Tight Budgets Slow Exploration Development

By Frank Morring, Jr., Mark Carreau
Source: Aviation Week & Space Technology

Some 140 participants showed up from around the U.S. and 16 other nations, selected after a general announcement of the opportunity to submit proposals, only to have the plug pulled by the government shutdown. The B612 Foundation, a private group set up to map potentially threatening near-Earth asteroids, invited the participants to continue their discussions at a nearby hotel.

While the big aerospace contractors urged use of their hardware and experience to save money for an asteroid mission, smaller operators suggested completely different approaches. Joel Sercel, of ICE Associates Inc., a Los Angeles aerospace consultant and former New Millennium manager at the Jet Propulsion Laboratory, urged the agency to place more emphasis on a public/private partnership strategy that would emphasize a national economic return rather than a door to deep space for human explorers. Sercel's proposed Honeybee mission would rely on a Falcon 9 launch to retrieve a smaller near-Earth object than NASA proposes and assess it for potential resources as it is steered into a stable lunar orbit.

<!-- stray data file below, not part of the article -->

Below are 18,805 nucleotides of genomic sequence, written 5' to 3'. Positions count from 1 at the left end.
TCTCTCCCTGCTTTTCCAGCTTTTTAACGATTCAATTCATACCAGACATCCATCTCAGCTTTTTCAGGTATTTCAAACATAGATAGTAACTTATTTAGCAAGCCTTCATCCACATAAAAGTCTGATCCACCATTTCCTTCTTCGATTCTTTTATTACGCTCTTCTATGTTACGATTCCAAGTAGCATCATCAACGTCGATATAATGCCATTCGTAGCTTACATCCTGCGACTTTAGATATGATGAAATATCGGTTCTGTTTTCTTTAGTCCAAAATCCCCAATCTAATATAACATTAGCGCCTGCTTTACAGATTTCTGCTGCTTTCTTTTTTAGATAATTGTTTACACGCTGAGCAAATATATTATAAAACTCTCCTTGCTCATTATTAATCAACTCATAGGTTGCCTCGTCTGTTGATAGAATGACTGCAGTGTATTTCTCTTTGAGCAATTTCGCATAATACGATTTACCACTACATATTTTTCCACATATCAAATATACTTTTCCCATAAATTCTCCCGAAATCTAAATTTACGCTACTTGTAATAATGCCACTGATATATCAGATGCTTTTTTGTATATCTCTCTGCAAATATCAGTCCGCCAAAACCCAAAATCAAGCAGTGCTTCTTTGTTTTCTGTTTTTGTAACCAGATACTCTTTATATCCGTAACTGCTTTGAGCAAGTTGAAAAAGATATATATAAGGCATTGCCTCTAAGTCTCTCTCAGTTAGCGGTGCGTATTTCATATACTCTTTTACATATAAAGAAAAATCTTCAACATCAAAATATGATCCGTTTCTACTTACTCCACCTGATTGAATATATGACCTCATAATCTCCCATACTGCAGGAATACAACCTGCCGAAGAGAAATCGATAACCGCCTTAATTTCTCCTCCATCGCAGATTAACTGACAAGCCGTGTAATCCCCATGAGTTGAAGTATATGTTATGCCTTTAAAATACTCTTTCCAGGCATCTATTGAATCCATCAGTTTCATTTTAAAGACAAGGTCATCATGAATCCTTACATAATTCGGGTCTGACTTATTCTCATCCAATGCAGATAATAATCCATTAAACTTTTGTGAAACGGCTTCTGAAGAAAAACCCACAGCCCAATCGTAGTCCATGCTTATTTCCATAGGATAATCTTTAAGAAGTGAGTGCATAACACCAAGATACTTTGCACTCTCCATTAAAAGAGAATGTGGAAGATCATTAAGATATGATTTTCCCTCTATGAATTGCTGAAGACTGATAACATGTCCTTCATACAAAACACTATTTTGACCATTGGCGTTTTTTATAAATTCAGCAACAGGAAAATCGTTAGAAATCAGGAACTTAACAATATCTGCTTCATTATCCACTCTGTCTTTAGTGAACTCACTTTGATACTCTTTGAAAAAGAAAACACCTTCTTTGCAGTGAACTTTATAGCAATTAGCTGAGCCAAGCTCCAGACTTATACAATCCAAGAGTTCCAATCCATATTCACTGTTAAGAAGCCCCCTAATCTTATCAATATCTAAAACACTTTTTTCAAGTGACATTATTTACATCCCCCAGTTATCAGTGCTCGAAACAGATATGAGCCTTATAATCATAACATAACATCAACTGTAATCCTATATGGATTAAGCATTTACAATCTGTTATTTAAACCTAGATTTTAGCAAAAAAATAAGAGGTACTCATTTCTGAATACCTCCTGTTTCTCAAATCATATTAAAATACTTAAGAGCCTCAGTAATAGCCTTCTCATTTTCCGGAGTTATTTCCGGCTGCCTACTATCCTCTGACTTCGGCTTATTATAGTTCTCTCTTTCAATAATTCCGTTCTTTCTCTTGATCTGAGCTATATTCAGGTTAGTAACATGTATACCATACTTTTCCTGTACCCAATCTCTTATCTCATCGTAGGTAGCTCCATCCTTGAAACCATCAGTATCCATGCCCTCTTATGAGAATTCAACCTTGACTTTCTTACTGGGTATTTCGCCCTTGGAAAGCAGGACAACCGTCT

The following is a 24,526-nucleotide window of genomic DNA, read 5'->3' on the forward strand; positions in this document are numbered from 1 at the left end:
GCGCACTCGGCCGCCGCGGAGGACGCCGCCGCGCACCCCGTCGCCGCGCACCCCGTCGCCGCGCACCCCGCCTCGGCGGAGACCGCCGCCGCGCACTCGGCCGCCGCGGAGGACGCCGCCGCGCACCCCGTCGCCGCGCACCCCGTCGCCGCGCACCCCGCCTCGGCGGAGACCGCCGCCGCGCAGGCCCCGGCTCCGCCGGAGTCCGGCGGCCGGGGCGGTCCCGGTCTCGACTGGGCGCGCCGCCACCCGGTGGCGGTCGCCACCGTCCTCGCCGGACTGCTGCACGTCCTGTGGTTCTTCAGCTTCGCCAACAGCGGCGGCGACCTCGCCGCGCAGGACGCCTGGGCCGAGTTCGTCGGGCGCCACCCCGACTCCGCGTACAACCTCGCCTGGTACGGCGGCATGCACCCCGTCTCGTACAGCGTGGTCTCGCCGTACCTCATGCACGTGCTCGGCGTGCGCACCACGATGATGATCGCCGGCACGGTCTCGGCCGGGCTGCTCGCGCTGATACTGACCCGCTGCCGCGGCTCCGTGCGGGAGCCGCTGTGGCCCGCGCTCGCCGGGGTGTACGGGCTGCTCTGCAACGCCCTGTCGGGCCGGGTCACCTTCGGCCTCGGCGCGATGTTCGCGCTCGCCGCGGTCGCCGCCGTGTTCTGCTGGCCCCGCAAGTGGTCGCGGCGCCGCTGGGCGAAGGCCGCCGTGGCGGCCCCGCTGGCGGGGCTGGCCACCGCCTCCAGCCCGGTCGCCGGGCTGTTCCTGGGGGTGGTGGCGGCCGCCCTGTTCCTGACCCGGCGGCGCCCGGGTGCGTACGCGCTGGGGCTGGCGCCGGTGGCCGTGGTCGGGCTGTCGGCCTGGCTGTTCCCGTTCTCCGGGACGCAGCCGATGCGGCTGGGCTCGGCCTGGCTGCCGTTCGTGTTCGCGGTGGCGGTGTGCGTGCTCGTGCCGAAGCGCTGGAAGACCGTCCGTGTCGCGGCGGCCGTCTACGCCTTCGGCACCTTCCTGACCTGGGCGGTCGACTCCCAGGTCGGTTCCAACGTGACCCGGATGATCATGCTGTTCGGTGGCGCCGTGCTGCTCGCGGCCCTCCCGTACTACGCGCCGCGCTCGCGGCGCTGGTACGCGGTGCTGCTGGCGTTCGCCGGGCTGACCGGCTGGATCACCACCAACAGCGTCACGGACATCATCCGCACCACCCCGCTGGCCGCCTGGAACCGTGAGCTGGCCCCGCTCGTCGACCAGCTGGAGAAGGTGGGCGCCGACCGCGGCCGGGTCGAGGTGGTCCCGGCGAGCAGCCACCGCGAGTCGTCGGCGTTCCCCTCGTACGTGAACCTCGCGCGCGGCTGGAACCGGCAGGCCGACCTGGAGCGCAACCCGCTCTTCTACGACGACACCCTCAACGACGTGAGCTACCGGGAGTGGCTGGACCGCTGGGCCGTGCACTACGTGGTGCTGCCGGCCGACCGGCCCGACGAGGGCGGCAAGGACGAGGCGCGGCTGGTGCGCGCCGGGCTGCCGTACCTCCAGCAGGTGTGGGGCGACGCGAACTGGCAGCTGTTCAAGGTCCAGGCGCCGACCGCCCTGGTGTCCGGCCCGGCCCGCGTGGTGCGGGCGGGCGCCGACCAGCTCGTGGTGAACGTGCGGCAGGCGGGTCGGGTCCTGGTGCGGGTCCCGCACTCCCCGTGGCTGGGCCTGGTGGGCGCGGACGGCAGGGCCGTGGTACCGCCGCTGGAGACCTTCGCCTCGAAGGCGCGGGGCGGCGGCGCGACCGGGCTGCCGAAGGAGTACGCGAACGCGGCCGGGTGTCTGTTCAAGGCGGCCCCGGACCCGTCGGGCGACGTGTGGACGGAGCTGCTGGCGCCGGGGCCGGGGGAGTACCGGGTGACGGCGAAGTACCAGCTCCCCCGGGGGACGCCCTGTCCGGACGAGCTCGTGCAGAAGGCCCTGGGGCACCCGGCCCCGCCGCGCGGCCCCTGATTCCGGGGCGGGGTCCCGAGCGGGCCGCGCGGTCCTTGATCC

NASA intends to formulate more detailed plans for its proposed 2015 budget. In 2014, the agency will seek a $105 million down payment to step up asteroid detection and characterization capabilities, while advancing Solar Electric Propulsion and capture technologies. That assumes, of course, that there will be some funding for the mission.

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